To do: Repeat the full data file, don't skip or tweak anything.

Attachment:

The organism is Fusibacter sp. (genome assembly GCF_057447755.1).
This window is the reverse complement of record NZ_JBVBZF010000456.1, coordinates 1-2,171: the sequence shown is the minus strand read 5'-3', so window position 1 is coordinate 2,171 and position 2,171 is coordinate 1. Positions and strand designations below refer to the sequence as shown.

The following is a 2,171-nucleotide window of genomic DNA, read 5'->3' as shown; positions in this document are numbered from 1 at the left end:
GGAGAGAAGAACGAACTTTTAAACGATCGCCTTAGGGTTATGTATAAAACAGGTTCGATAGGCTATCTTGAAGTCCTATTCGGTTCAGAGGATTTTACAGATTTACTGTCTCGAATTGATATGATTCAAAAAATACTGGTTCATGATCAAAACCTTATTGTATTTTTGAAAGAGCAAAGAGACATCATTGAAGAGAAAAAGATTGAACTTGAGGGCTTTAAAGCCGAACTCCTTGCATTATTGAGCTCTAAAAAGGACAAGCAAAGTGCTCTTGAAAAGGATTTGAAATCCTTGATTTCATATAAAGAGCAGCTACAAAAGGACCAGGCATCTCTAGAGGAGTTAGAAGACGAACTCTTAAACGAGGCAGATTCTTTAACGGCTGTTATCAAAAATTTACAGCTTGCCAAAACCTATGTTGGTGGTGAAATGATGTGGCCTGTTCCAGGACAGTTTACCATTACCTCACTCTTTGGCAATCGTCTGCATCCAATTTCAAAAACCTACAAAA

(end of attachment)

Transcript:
The organism is Fusibacter sp. (genome assembly GCF_057447755.1).
This window is the reverse complement of record NZ_JBVBZF010000456.1, coordinates 1-2,171: the sequence shown is the minus strand read 5'-3', so window position 1 is coordinate 2,171 and position 2,171 is coordinate 1. Positions and strand designations below refer to the sequence as shown.

The following is a 2,171-nucleotide window of genomic DNA, read 5'->3' as shown; positions in this document are numbered from 1 at the left end:
GGAGAGAAGAACGAACTTTTAAACGATCGCCTTAGGGTTATGTATAAAACAGGTTCGATAGGCTATCTTGAAGTCCTATTCGGTTCAGAGGATTTTACAGATTTACTGTCTCGAATTGATATGATTCAAAAAATACTGGTTCATGATCAAAACCTTATTGTATTTTTGAAAGAGCAAAGAGACATCATTGAAGAGAAAAAGATTGAACTTGAGGGCTTTAAAGCCGAACTCCTTGCATTATTGAGCTCTAAAAAGGACAAGCAAAGTGCTCTTGAAAAGGATTTGAAATCCTTGATTTCATATAAAGAGCAGCTACAAAAGGACCAGGCATCTCTAGAGGAGTTAGAAGACGAACTCTTAAACGAGGCAGATTCTTTAACGGCTGTTATCAAAAATTTACAGCTTGCCAAAACCTATGTTGGTGGTGAAATGATGTGGCCTGTTCCAGGACAGTTTACCATTACCTCACTCTTTGGCAATCGTCTGCATCCAATTTCAAAAACCTACAAAA